I did a short four day tour on highway one in California last summer, with a similar list. I couldn't figure out a good way to rig a handlebar bag around my cables. How is yours attached? Is it hanging off of areo bars or something? I gave up, and made do with a small volume of stuff off on a seatpost rack, mostly by leaving behind some of the things that I'd need on a longer trip/being prepared to bail if the weather turned bad.
On a similar question, I've been drooling over the CDW bags, and how do you like yours? Is it something you're able to access during the day, or do you find that you pack things you won't need in it, and use the handlebar bag for easy access?May 26, 2009 at 2:50 pm #1503703
The one in the picture is just attached to the aero bars with its velcro straps. They're somewhat twisted and I worried about it ripping during a ride but it's still holding up. Now I'm using an eVent bottom compression sack on the handlebars with some buckle straps and though it's a pain in the butt to get into, it's about as solid as can be. I can whack the bag pretty hard and it just doesn't move. My handlebars are pretty narrow so the aero bars make a nice place to attach junk, and while they're not necessary for the compression sack I do have the option of hanging it from them. I don't have any problems with the brakes hitting the bag as long as I don't stuff it full. Here's a link from bikepacking.net where a guy did the same thing on a mountain bike:
As for the CDW bag, I love mine. It can be a pain in the butt to get into, though, and you have to make super sure that it's not going to droop and hit the rear wheel. I use fenders so I have some protection from the bag hitting the wheel. You can mitigate this issue by packing things you only need in camp and keeping hard items either up front or packed in the tail bag in such a way that they can't slip through to the bottom and cause trouble. My camp stuff fills the bag anyway. Bag droop may not be much of a concern if you're taller than me and have more seat-wheel clearance, which is likely.May 27, 2009 at 8:08 am #1503863
Sam HaraldsonBPL Member
@sharaldsLocale: Gallatin Range
Thanks so much for sharing this gear list with us. I've been researching ultralight bike packing lately as I'm finally going to be taking my daily bicycle commuting practice and applying it some weekend trips this summer.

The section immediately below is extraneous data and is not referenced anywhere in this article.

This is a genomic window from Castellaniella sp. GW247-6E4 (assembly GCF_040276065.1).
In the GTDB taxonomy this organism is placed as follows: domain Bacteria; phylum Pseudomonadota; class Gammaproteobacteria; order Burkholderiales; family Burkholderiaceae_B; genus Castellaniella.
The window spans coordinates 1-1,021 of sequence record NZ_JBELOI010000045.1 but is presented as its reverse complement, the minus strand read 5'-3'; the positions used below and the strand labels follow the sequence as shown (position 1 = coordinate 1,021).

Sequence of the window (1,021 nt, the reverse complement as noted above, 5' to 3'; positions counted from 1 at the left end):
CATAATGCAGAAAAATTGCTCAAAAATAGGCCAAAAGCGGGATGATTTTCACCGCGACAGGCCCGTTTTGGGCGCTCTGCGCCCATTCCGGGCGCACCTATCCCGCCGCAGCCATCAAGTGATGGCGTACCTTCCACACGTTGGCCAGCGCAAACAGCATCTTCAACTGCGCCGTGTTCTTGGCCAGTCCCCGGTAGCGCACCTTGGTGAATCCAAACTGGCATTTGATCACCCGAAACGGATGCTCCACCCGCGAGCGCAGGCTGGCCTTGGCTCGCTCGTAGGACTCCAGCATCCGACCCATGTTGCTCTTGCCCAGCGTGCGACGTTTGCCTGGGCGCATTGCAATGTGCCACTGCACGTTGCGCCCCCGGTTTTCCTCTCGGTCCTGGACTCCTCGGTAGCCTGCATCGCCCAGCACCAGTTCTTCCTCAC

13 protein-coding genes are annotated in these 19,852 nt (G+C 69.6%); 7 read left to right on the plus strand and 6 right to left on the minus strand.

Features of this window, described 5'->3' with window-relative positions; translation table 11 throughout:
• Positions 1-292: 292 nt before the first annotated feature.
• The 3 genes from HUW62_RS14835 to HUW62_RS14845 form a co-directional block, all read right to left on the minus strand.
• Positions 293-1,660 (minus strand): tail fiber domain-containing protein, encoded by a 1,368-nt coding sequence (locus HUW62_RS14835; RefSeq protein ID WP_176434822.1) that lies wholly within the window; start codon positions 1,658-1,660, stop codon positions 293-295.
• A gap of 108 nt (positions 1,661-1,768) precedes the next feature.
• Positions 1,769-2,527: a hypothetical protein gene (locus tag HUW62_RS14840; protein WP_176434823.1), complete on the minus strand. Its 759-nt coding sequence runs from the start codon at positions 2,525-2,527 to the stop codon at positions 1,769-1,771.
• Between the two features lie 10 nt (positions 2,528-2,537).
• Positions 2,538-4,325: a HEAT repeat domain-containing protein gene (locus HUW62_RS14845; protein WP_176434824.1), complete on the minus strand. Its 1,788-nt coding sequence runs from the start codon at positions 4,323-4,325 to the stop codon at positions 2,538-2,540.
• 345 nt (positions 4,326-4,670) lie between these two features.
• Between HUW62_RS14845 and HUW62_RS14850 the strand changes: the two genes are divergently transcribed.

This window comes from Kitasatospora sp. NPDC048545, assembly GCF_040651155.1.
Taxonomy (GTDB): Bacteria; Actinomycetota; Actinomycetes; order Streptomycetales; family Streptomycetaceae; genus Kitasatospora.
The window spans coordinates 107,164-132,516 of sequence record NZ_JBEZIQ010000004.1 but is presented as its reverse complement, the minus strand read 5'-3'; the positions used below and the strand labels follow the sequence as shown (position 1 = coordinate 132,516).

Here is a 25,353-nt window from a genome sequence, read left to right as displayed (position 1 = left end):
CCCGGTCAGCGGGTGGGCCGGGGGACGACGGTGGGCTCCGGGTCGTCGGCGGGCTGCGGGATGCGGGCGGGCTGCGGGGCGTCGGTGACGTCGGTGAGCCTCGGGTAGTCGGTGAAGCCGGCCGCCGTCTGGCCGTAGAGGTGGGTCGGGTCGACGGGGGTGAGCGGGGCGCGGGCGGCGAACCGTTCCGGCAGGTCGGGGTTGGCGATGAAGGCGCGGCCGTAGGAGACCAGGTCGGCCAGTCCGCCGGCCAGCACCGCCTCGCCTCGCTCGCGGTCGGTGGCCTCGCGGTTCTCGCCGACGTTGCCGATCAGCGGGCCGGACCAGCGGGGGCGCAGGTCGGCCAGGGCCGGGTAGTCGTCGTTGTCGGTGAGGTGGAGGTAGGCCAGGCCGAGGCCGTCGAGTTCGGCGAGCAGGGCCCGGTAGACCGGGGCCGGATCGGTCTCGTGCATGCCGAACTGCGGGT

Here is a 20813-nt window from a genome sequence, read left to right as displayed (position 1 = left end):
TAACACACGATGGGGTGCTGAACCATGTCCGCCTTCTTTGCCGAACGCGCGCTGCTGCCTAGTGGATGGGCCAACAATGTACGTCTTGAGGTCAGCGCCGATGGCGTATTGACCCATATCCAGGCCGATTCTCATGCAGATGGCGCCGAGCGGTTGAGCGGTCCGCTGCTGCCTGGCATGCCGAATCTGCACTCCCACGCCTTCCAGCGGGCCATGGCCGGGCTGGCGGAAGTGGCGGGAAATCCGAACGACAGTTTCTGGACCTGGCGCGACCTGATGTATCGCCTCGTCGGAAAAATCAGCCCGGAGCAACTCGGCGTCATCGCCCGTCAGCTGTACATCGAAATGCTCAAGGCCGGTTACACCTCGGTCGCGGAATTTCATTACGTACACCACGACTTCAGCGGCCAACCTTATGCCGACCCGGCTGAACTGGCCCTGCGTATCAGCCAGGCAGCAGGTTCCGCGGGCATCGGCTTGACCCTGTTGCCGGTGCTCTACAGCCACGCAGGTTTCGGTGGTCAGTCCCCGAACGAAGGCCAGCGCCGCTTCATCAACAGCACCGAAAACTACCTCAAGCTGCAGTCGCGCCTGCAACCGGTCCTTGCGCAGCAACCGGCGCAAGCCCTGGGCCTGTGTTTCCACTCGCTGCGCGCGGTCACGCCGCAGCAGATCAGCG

I haven't found a niche community as specific to UL bicycling (as BPL is to backpacking). The Ultralight Bikepacking Yahoo group comes close and Crazy Guy on a Bike has some good stuff but a lot of these riders don't really care about weight.
Your list is definitive and comes from someone who is concerned about the weight and volume of their gear. I want to be doing multi-day tours without the use of panniers. Period.
Would you be willing to share that list with me as a spreadsheet (or access to the Google Doc)? You don't have private messages set-up here on BPL or I'd ask you off-list.May 29, 2009 at 10:20 pm #1504518
Coast to coast on a single speed? As my bike-salesman uncle would say, "we have gears these days"Jun 17, 2009 at 1:22 pm #1508856
Super impressed with the list – I've been doing similar with an MTB setup, but only so far weighed my sleeping kit. Comes in at 2642g but then I'm 6'2" and it was done on the cheap as far as possible! It also includes the dry sac they're rolled into. Looking at your list it seems that is the heaviest 'section' so it probably makes sense for me to try to lose weight from there first – especially as the items are some of the heaviest individual items too. I reckon I can comfortably save 1kg and actually increase performance/ comfort – a better R rated but lighter sleeping mat, a bivi bag with a bug net and fully stormproof closure instead of just folding the material of the hood of mine around itself, and a down rather than synthetic sleeping bag that should go down to lower temps than the old one. All involves money of course…
Anyway great set up and super detailed weighing job!
IanJun 17, 2009 at 5:20 pm #1508909
@jwellLocale: Willamette Valley
Great list. Thanks for turning me on to Carousel Design Works, somehow through all my internet wander I never found them.
Couple of Questions:
I noticed on your list that you have no stove. Do you just get all your meals along the way? No cook? What do you do about those times where there are long stretches of nothing? I know when I am on a tour I consume mass quantities of everything.
You are pretty tightly packed. What do you do for on the bike nourishment? What do you pack, how many and where do you put it for easy access?
Also approximately what size is your tail bag?